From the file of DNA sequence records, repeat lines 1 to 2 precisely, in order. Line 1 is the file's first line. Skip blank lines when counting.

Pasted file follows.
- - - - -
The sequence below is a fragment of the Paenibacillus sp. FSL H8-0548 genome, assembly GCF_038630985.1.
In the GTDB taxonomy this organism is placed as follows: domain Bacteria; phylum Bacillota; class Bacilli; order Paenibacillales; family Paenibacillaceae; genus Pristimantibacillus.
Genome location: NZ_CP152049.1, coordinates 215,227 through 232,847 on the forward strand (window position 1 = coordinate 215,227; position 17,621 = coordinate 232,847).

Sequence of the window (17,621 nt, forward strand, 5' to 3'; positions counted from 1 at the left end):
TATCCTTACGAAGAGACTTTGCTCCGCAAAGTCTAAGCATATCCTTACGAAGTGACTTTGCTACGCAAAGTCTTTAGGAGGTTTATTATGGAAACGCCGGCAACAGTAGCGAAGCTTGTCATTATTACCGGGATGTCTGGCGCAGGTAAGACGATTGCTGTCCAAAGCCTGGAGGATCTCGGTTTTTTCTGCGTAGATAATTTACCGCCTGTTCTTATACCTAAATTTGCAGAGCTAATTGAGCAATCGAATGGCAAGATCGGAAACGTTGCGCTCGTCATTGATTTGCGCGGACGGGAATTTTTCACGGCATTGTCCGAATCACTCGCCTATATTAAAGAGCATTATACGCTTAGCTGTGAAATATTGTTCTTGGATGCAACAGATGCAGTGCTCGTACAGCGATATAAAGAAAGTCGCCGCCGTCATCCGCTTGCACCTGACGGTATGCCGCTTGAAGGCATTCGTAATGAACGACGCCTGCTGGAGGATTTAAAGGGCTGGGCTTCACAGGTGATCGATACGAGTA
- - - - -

The sequence below is a fragment of the Paenibacillus sp. FSL H8-0548 genome, assembly GCF_038630985.1.
In the GTDB taxonomy this organism is placed as follows: domain Bacteria; phylum Bacillota; class Bacilli; order Paenibacillales; family Paenibacillaceae; genus Pristimantibacillus.